Professor Korner has generously supported school mathematics for more than 30 years and has been a good friend to NRICH since it started.
In this article we show that every whole number can be written as a continued fraction of the form k/(1+k/(1+k/...)).
A composite number is one that is neither prime nor 1. Show that 10201 is composite in any base.
Some puzzles requiring no knowledge of knot theory, just a careful inspection of the patterns. A glimpse of the classification of knots and a little about prime knots, crossing numbers and. . . .
Peter Zimmerman from Mill Hill County High School in Barnet, London gives a neat proof that: 5^(2n+1) + 11^(2n+1) + 17^(2n+1) is divisible by 33 for every non negative integer n.
An article which gives an account of some properties of magic squares.
Can you convince me of each of the following: If a square number is multiplied by a square number the product is ALWAYS a square number...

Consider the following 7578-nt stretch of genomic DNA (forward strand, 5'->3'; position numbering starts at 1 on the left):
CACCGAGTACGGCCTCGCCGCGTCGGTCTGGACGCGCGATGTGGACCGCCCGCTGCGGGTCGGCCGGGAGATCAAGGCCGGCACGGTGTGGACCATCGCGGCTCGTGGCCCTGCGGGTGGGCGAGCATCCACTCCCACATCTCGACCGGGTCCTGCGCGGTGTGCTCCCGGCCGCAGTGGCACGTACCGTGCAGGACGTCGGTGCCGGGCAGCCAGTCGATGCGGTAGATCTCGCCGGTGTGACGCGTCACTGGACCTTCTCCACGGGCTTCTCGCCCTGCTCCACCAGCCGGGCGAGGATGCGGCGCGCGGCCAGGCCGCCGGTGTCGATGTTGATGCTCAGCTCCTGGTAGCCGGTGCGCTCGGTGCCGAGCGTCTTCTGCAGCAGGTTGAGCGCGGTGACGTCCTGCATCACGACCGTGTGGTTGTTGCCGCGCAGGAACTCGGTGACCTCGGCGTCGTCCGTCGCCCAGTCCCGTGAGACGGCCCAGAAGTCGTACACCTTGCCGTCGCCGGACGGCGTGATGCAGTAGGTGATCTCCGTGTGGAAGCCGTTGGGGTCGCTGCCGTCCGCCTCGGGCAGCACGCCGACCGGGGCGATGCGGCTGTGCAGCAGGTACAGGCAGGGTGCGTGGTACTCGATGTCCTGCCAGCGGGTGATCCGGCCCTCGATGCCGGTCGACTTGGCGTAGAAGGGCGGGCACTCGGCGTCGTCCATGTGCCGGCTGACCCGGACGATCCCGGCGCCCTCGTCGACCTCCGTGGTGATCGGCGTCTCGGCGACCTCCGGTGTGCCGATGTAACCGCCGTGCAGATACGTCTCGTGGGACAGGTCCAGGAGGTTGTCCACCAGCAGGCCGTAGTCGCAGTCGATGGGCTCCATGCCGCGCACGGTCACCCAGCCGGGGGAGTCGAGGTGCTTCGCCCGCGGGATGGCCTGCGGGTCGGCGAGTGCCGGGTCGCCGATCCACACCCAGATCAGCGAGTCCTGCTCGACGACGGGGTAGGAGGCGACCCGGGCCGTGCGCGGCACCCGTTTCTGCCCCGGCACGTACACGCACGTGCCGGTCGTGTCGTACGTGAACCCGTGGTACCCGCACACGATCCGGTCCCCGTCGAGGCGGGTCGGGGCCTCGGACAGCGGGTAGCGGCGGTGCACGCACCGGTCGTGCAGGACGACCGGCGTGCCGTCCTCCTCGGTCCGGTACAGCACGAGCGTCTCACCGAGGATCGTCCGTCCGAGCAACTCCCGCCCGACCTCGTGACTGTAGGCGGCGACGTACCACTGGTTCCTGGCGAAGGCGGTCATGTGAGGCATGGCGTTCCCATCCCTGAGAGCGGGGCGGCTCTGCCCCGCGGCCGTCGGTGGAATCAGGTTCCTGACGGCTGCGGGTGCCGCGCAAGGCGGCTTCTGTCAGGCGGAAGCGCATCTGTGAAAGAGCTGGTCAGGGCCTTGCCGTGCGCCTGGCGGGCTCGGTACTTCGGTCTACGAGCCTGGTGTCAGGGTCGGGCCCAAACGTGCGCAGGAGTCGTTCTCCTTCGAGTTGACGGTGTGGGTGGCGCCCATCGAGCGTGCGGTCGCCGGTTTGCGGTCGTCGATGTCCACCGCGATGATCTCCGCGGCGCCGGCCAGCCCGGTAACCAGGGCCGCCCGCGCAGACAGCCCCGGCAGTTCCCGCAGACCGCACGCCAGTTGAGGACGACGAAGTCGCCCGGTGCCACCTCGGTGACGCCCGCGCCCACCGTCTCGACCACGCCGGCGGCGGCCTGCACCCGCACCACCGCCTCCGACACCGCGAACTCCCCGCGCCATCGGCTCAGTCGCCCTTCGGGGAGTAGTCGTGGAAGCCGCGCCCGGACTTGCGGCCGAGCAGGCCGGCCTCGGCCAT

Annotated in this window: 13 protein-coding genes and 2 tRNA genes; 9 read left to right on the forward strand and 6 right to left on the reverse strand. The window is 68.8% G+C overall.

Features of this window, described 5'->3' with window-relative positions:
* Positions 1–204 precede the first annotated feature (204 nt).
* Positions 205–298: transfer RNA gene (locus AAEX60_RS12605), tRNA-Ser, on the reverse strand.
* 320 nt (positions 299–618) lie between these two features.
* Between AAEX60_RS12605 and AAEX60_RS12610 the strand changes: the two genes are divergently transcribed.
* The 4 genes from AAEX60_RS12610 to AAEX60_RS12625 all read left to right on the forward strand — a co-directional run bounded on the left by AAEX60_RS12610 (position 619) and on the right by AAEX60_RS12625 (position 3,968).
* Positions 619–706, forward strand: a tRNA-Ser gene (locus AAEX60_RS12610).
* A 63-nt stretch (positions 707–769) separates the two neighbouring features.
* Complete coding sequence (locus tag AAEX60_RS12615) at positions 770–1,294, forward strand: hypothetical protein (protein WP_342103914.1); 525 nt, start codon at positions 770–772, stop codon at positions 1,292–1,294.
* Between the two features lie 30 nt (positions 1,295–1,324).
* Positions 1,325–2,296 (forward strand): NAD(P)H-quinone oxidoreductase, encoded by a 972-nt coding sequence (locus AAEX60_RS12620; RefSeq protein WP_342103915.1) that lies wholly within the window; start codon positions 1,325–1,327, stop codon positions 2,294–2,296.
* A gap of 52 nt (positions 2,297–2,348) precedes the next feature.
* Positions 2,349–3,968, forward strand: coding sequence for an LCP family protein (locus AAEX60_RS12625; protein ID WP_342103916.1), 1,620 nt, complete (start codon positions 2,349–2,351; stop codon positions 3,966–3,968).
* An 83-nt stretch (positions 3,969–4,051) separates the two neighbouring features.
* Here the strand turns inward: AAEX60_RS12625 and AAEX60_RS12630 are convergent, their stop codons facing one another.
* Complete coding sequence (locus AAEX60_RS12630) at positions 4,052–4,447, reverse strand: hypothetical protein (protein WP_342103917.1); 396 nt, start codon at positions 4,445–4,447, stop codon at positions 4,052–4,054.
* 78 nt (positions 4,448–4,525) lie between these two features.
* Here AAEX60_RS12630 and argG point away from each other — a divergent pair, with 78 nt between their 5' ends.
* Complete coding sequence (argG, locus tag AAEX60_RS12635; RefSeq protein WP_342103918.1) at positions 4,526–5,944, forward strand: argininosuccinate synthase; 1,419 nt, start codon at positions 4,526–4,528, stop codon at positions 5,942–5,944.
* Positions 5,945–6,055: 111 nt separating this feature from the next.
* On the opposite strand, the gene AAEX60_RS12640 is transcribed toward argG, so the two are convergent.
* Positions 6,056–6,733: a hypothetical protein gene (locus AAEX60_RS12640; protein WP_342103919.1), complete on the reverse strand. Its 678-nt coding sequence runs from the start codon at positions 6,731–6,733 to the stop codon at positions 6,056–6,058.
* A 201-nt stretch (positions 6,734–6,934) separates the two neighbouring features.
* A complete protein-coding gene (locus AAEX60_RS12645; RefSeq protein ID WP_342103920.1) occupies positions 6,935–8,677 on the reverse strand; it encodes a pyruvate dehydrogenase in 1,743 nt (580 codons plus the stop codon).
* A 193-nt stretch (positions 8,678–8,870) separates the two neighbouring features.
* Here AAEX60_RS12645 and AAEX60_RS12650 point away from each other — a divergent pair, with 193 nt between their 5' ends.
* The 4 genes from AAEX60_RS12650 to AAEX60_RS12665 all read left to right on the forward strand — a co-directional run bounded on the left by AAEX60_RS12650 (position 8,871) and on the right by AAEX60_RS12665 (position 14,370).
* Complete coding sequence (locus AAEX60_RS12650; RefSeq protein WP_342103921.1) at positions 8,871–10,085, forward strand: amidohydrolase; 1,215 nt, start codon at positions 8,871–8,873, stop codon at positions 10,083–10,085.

Toni Beardon has chosen this article introducing a rich area for practical exploration and discovery in 3D geometry
Kyle and his teacher disagree about his test score - who is right?
Imagine two identical cylindrical pipes meeting at right angles and think about the shape of the space which belongs to both pipes. Early Chinese mathematicians call this shape the mouhefanggai.
This follows up the 'magic Squares for Special Occasions' article which tells you you to create a 4by4 magicsquare with a special date on the top line using no negative numbers and no repeats.
Patterns that repeat in a line are strangely interesting. How many types are there and how do you tell one type from another?